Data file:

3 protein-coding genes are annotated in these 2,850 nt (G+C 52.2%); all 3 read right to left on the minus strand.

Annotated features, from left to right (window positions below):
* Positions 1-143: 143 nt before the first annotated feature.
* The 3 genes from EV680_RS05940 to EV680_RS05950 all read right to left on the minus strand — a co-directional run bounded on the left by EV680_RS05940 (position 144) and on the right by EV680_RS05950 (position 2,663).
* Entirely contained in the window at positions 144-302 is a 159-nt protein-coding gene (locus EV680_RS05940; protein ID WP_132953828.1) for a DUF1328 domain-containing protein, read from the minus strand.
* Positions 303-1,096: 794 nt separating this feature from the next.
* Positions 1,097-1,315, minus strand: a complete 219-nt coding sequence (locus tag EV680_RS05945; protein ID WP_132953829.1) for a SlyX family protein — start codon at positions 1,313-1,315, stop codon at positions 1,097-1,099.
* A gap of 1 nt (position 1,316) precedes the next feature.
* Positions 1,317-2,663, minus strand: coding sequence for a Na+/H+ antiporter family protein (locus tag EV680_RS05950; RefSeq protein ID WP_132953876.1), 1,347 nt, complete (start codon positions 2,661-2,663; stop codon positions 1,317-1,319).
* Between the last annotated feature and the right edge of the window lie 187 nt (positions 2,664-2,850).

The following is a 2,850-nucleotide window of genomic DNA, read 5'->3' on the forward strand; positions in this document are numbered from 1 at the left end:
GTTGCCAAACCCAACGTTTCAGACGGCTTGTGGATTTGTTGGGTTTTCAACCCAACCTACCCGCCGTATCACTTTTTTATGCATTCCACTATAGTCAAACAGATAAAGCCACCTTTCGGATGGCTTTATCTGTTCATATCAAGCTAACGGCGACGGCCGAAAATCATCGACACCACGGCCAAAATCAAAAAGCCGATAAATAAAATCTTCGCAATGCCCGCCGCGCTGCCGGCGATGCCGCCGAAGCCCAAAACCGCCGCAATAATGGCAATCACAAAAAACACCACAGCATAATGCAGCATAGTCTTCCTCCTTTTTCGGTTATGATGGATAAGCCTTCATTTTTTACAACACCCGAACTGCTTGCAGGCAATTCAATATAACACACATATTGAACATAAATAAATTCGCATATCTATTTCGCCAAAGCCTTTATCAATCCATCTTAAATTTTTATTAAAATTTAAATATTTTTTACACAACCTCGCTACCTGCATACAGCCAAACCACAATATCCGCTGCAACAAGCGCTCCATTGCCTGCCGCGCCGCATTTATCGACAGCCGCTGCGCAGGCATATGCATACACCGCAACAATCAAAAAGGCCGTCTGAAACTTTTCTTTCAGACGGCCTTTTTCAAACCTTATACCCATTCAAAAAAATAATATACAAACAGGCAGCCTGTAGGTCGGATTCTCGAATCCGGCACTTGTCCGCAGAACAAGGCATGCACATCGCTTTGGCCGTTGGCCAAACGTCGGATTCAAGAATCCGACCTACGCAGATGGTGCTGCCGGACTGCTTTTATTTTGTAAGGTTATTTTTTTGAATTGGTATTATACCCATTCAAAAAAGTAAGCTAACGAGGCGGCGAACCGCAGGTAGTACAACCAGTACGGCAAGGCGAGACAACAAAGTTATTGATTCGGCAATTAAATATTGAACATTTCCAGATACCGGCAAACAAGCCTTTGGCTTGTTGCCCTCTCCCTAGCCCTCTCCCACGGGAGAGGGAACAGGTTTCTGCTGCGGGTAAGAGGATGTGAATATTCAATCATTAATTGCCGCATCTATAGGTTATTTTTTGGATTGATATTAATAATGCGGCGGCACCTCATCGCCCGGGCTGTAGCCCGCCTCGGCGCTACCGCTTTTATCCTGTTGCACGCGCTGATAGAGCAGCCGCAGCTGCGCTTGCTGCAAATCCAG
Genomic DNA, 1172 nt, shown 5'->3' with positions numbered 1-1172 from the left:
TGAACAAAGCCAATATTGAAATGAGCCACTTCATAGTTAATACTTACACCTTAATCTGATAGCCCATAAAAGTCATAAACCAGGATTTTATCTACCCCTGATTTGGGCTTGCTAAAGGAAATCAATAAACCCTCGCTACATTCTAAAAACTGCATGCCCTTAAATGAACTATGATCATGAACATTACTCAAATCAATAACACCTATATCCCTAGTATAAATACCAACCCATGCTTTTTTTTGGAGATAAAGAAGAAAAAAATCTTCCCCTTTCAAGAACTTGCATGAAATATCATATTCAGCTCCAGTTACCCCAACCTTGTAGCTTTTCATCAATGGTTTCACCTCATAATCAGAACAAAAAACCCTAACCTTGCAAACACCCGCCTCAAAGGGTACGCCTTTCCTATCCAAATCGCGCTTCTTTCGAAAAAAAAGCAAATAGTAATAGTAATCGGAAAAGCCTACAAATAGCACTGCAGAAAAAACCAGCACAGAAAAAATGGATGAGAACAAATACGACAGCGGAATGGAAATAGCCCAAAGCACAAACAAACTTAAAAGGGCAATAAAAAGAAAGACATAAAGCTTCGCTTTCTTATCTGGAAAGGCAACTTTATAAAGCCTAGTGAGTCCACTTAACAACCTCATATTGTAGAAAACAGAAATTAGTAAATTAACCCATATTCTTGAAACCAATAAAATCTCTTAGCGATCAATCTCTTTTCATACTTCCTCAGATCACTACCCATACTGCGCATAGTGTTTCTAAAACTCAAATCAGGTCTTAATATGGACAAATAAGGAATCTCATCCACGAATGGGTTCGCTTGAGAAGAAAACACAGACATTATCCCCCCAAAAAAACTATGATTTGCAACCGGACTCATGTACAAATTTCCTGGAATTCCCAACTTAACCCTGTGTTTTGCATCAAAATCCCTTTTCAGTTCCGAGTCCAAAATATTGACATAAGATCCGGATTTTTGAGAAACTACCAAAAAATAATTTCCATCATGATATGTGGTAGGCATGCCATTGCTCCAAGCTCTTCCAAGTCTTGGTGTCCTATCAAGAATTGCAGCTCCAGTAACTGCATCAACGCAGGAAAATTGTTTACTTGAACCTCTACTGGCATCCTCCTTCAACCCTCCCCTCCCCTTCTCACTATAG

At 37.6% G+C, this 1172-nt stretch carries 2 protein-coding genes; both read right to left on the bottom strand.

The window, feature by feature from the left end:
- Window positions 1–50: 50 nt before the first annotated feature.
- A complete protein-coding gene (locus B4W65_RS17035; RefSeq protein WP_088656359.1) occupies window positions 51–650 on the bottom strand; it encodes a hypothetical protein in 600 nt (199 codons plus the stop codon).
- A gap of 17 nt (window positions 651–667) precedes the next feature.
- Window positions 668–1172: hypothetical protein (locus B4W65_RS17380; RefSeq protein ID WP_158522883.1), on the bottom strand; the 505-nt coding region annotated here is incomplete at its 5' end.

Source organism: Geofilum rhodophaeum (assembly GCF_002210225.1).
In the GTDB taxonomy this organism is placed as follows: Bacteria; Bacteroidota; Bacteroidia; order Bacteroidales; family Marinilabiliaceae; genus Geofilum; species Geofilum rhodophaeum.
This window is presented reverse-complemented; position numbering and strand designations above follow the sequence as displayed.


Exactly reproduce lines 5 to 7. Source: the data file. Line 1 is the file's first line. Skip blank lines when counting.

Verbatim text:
* Entirely contained in the window at positions 144-302 is a 159-nt protein-coding gene (locus EV680_RS05940; protein ID WP_132953828.1) for a DUF1328 domain-containing protein, read from the minus strand.
* Positions 303-1,096: 794 nt separating this feature from the next.
* Positions 1,097-1,315, minus strand: a complete 219-nt coding sequence (locus tag EV680_RS05945; protein ID WP_132953829.1) for a SlyX family protein — start codon at positions 1,313-1,315, stop codon at positions 1,097-1,099.